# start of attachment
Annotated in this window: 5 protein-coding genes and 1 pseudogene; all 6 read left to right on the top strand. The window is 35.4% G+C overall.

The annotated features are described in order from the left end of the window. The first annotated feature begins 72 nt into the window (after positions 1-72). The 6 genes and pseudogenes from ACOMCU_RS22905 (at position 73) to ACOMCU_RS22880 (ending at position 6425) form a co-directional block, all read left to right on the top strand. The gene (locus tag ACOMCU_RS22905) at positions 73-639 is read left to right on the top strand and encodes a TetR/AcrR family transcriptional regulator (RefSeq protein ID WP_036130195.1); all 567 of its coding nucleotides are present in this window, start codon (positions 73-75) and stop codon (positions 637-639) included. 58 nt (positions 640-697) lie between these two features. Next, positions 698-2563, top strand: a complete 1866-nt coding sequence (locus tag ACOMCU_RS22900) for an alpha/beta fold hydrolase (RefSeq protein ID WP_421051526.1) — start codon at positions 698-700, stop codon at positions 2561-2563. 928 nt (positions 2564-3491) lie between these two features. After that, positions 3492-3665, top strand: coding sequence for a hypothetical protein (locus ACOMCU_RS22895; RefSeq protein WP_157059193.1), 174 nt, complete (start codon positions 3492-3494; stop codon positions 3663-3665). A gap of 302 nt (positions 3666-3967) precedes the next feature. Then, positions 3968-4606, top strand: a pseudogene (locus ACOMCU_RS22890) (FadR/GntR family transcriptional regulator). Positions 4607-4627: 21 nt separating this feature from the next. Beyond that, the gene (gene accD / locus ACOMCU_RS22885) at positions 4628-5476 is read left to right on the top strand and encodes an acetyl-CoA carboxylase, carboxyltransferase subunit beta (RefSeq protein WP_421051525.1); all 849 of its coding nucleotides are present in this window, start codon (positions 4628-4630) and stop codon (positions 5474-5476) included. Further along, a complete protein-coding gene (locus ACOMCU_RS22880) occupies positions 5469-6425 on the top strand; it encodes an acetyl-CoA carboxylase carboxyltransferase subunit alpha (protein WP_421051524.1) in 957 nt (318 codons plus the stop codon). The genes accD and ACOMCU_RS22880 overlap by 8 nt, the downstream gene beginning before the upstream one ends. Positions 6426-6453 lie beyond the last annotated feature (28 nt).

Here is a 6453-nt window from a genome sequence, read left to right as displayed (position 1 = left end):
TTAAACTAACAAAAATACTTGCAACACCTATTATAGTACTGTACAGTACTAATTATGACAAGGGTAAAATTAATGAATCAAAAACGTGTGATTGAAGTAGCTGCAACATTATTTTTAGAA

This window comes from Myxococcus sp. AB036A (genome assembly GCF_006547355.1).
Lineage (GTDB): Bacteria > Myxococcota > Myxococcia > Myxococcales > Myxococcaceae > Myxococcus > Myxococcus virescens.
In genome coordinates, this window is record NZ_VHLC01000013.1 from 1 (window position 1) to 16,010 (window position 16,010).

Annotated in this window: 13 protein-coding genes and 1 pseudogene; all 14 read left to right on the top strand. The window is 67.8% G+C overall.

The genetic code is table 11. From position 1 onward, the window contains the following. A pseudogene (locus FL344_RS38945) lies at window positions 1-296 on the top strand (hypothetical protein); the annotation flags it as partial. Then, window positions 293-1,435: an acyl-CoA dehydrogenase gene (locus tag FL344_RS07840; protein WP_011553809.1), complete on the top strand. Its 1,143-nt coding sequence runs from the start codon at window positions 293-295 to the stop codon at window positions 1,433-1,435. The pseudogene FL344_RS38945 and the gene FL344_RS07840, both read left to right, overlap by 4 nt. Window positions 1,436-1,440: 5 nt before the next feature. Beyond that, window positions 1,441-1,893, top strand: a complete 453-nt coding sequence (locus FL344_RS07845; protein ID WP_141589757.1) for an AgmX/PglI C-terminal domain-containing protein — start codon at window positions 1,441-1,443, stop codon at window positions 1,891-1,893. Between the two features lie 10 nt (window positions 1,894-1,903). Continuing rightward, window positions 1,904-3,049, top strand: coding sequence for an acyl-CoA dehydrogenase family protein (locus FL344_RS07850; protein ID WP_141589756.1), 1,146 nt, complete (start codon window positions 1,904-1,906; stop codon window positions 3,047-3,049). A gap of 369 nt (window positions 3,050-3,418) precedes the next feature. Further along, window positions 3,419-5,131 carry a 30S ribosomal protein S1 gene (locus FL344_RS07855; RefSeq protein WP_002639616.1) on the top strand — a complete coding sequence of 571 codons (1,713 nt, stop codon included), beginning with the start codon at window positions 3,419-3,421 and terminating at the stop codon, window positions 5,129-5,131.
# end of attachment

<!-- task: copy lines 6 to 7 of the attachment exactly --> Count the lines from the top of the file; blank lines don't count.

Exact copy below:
Lineage (GTDB): Bacteria > Myxococcota > Myxococcia > Myxococcales > Myxococcaceae > Myxococcus > Myxococcus virescens.
In genome coordinates, this window is record NZ_VHLC01000013.1 from 1 (window position 1) to 16,010 (window position 16,010).